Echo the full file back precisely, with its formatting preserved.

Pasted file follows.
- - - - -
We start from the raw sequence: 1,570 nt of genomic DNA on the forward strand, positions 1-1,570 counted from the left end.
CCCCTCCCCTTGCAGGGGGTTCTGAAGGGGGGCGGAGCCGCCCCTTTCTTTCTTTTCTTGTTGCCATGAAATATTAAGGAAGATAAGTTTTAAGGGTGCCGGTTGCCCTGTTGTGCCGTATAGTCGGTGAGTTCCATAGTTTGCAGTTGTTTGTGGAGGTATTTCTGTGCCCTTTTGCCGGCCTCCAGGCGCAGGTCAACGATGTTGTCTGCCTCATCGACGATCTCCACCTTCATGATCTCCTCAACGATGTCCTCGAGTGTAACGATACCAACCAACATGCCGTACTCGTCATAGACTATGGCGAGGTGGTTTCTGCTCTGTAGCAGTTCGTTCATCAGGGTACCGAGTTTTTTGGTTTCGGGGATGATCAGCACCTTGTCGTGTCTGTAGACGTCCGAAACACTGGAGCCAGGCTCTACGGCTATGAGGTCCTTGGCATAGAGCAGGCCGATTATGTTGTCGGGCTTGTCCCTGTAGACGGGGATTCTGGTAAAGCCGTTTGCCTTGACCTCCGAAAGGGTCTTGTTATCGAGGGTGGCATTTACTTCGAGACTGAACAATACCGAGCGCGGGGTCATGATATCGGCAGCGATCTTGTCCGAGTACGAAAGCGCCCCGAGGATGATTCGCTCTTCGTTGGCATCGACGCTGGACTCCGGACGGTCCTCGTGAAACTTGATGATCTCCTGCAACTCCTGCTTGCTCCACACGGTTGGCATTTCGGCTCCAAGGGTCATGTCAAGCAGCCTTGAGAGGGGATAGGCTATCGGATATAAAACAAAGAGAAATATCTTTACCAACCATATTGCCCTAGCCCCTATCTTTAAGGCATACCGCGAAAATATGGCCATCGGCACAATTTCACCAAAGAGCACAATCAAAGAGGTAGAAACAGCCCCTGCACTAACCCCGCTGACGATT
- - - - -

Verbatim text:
We start from the raw sequence: 1,570 nt of genomic DNA on the forward strand, positions 1-1,570 counted from the left end.
CCCCTCCCCTTGCAGGGGGTTCTGAAGGGGGGCGGAGCCGCCCCTTTCTTTCTTTTCTTGTTGCCATGAAATATTAAGGAAGATAAGTTTTAAGGGTGCCGGTTGCCCTGTTGTGCCGTATAGTCGGTGAGTTCCATAGTTTGCAGTTGTTTGTGGAGGTATTTCTGTGCCCTTTTGCCGGCCTCCAGGCGCAGGTCAACGATGTTGTCTGCCTCATCGACGATCTCCACCTTCATGATCTCCTCAACGATGTCCTCGAGTGTAACGATACCAACCAACATGCCGTACTCGTCATAGACTATGGCGAGGTGGTTTCTGCTCTGTAGCAGTTCGTTCATCAGGGTACCGAGTTTTTTGGTTTCGGGGATGATCAGCACCTTGTCGTGTCTGTAGACGTCCGAAACACTGGAGCCAGGCTCTACGGCTATGAGGTCCTTGGCATAGAGCAGGCCGATTATGTTGTCGGGCTTGTCCCTGTAGACGGGGATTCTGGTAAAGCCGTTTGCCTTGACCTCCGAAAGGGTCTTGTTATCGAGGGTGGCATTTACTTCGAGACTGAACAATACCGAGCGCGGGGTCATGATATCGGCAGCGATCTTGTCCGAGTACGAAAGCGCCCCGAGGATGATTCGCTCTTCGTTGGCATCGACGCTGGACTCCGGACGGTCCTCGTGAAACTTGATGATCTCCTGCAACTCCTGCTTGCTCCACACGGTTGGCATTTCGGCTCCAAGGGTCATGTCAAGCAGCCTTGAGAGGGGATAGGCTATCGGATATAAAACAAAGAGAAATATCTTTACCAACCATATTGCCCTAGCCCCTATCTTTAAGGCATACCGCGAAAATATGGCCATCGGCACAATTTCACCAAAGAGCACAATCAAAGAGGTAGAAACAGCCCCTGCACTAACCCCGCTGACGATT